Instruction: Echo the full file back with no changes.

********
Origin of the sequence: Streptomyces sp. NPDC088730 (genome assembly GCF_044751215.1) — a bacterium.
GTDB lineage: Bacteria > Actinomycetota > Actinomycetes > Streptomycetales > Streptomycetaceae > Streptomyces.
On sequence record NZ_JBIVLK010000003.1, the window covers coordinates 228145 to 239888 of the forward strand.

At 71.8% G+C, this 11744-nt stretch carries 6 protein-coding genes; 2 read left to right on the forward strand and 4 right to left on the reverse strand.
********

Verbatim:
Origin of the sequence: Streptomyces sp. NPDC088730 (genome assembly GCF_044751215.1) — a bacterium.
GTDB lineage: Bacteria > Actinomycetota > Actinomycetes > Streptomycetales > Streptomycetaceae > Streptomyces.
On sequence record NZ_JBIVLK010000003.1, the window covers coordinates 228145 to 239888 of the forward strand.

At 71.8% G+C, this 11744-nt stretch carries 6 protein-coding genes; 2 read left to right on the forward strand and 4 right to left on the reverse strand.